The results of the Christopher Project have been published in a comprehensive, 80-page report. The creation of “The Christopher Project Report to the Myotonic Dystrophy Community” was supported by several organizations, including the Muscular Dystrophy Association (MDA), and is available for download on MDA’s website. (Printed copies are also available upon request.)
What is the Christopher Project?
The Christopher Project is a collaborative research project among national patient advocacy organizations, healthcare providers, patients, and family members/caregivers in the United States and Canada. The project was developed to better understand the needs surrounding myotonic dystrophy (DM). Patients with DM and their family members and caregivers were asked to relay their own experiences and perspectives on living with the disease. The resulting Christopher Project report summarizes information about their “diagnostic experience, symptoms, daily life challenges, and healthcare-related experience,” which “complements existing research and offers important, new insight into the myotonic dystrophy experience,” the report says.
Because DM is a rare disease, many patients, physicians, and healthcare providers have never heard of it and, therefore, may not recognize the condition when they encounter it. Each person living with DM has their own unique experience. As the new Christopher Project report says, “For many, the need for timely and accurate information, competent medical care, and appropriate treatments and therapies often goes unmet.”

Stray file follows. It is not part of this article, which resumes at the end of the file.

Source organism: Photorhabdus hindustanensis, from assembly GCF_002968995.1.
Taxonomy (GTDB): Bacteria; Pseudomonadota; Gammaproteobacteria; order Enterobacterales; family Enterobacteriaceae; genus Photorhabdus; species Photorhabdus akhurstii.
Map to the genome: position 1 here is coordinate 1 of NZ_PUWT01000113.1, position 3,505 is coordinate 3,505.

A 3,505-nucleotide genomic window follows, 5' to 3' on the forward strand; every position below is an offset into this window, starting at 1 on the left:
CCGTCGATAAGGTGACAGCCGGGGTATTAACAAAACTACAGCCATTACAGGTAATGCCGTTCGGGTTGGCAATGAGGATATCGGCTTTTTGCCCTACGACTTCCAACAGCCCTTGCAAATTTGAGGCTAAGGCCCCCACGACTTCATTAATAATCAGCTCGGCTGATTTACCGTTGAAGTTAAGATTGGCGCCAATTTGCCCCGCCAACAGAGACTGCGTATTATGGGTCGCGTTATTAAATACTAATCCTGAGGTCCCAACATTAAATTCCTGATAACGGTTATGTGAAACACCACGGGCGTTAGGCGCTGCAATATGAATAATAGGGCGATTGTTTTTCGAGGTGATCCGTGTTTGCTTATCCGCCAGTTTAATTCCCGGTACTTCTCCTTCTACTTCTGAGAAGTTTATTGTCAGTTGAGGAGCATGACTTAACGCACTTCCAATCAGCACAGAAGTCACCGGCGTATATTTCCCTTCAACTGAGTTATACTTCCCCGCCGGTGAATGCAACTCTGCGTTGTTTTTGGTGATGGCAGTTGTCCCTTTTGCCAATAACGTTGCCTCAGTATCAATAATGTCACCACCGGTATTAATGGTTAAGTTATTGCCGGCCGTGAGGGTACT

In 2014, a patient survey with more than 150 questions was sent to almost 4,000 individuals who had been randomly selected from advocacy group mailing lists. Survey questions included a wide range of topics surrounding daily life, current health, and healthcare-related experiences. In 2015, a follow-up survey with about 100 questions was sent to 1,000 family members/caregivers to collect additional data and insights.
In total, 1,180 complete patient surveys and 402 complete family member/caregiver surveys were received and anonymized for privacy concerns. More than 200,000 data points were recorded, and a descriptive analysis was performed. This report presents the outcomes of the analysis.
As a collaborative effort, the Christopher Project owes its success to the efforts of many different individuals and groups, including the following project partners and their representatives (listed alphabetically): Groupe de reserche interdisciplinaire sur les maladies neuromusculaires (GRIMN), Marigold Foundation, MDA, Muscular Dystrophy Canada (MDC), Myotonic Dystrophy Foundation (MDF), Stanford School of Medicine, and University of Rochester Medical Center (URMC).
What is myotonic dystrophy?
Myotonic dystrophy (DM) causes weakness of the voluntary muscles. One of the disease’s hallmark symptoms is myotonia, or the inability to relax muscles at will. As the disease progresses, the heart can develop an abnormal rhythm and the heart muscle can weaken, leading to cardiac problems that are often found in the disease.
There are two types of DM: DM1 and DM2. DM1 occurs when a gene on chromosome 19 called DMPK contains an abnormally expanded section. The large “repeat expansion” leads to the formation of clumps of toxic RNA that ultimately prevent proteins essential for healthy muscle function from being made properly. (RNA is the molecular step between DNA and protein.) DM2 is caused by an abnormally expanded section in a gene on chromosome 3 called ZNF9. This repeat expansion also leads to the development of clumps of RNA that become toxic to healthy cells.